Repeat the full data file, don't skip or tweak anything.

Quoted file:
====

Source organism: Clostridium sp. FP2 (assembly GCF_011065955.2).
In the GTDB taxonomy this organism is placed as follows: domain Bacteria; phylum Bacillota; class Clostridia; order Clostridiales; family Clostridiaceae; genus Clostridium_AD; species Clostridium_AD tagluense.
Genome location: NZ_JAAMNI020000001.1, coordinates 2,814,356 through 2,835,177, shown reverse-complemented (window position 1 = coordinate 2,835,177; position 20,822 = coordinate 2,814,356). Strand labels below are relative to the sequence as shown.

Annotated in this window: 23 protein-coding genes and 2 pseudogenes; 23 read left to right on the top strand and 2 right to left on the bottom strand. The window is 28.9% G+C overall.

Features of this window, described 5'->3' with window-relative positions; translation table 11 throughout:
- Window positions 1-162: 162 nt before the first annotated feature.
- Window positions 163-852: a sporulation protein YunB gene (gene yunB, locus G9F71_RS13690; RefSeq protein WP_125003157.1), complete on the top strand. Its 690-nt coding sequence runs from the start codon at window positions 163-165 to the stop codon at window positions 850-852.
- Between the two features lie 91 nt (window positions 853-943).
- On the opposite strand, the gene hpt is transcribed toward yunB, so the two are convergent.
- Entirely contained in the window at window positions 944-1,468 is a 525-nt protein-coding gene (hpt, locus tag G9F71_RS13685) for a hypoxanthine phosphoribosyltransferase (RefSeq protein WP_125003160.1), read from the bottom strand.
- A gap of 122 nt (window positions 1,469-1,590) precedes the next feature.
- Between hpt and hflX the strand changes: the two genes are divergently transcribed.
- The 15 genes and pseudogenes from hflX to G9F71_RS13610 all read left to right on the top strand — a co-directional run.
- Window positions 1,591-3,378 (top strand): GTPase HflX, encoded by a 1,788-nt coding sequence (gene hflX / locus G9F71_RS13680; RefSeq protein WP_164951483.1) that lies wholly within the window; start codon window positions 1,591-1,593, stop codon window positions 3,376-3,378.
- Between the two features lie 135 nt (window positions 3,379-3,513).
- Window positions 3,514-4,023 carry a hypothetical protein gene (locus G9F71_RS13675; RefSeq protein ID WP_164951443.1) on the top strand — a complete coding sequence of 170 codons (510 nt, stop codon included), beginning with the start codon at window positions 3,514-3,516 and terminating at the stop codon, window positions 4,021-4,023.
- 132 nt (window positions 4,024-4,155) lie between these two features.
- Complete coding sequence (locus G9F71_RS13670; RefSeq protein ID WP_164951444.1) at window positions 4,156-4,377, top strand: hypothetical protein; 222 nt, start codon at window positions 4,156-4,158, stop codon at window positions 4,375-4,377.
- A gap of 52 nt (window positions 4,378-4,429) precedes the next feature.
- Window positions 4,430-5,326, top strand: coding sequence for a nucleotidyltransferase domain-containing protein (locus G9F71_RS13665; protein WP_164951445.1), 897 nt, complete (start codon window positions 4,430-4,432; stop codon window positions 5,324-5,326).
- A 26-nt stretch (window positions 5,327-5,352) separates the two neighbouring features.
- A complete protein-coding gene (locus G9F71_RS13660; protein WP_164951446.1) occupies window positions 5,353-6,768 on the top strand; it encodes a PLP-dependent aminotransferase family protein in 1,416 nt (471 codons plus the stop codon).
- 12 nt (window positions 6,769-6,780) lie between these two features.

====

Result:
Source organism: Clostridium sp. FP2 (assembly GCF_011065955.2).
In the GTDB taxonomy this organism is placed as follows: domain Bacteria; phylum Bacillota; class Clostridia; order Clostridiales; family Clostridiaceae; genus Clostridium_AD; species Clostridium_AD tagluense.
Genome location: NZ_JAAMNI020000001.1, coordinates 2,814,356 through 2,835,177, shown reverse-complemented (window position 1 = coordinate 2,835,177; position 20,822 = coordinate 2,814,356). Strand labels below are relative to the sequence as shown.

Annotated in this window: 23 protein-coding genes and 2 pseudogenes; 23 read left to right on the top strand and 2 right to left on the bottom strand. The window is 28.9% G+C overall.

Features of this window, described 5'->3' with window-relative positions; translation table 11 throughout:
- Window positions 1-162: 162 nt before the first annotated feature.
- Window positions 163-852: a sporulation protein YunB gene (gene yunB, locus G9F71_RS13690; RefSeq protein WP_125003157.1), complete on the top strand. Its 690-nt coding sequence runs from the start codon at window positions 163-165 to the stop codon at window positions 850-852.
- Between the two features lie 91 nt (window positions 853-943).
- On the opposite strand, the gene hpt is transcribed toward yunB, so the two are convergent.
- Entirely contained in the window at window positions 944-1,468 is a 525-nt protein-coding gene (hpt, locus tag G9F71_RS13685) for a hypoxanthine phosphoribosyltransferase (RefSeq protein WP_125003160.1), read from the bottom strand.
- A gap of 122 nt (window positions 1,469-1,590) precedes the next feature.
- Between hpt and hflX the strand changes: the two genes are divergently transcribed.
- The 15 genes and pseudogenes from hflX to G9F71_RS13610 all read left to right on the top strand — a co-directional run.
- Window positions 1,591-3,378 (top strand): GTPase HflX, encoded by a 1,788-nt coding sequence (gene hflX / locus G9F71_RS13680; RefSeq protein WP_164951483.1) that lies wholly within the window; start codon window positions 1,591-1,593, stop codon window positions 3,376-3,378.
- Between the two features lie 135 nt (window positions 3,379-3,513).
- Window positions 3,514-4,023 carry a hypothetical protein gene (locus G9F71_RS13675; RefSeq protein ID WP_164951443.1) on the top strand — a complete coding sequence of 170 codons (510 nt, stop codon included), beginning with the start codon at window positions 3,514-3,516 and terminating at the stop codon, window positions 4,021-4,023.
- 132 nt (window positions 4,024-4,155) lie between these two features.
- Complete coding sequence (locus G9F71_RS13670; RefSeq protein ID WP_164951444.1) at window positions 4,156-4,377, top strand: hypothetical protein; 222 nt, start codon at window positions 4,156-4,158, stop codon at window positions 4,375-4,377.
- A gap of 52 nt (window positions 4,378-4,429) precedes the next feature.
- Window positions 4,430-5,326, top strand: coding sequence for a nucleotidyltransferase domain-containing protein (locus G9F71_RS13665; protein WP_164951445.1), 897 nt, complete (start codon window positions 4,430-4,432; stop codon window positions 5,324-5,326).
- A 26-nt stretch (window positions 5,327-5,352) separates the two neighbouring features.
- A complete protein-coding gene (locus G9F71_RS13660; protein WP_164951446.1) occupies window positions 5,353-6,768 on the top strand; it encodes a PLP-dependent aminotransferase family protein in 1,416 nt (471 codons plus the stop codon).
- 12 nt (window positions 6,769-6,780) lie between these two features.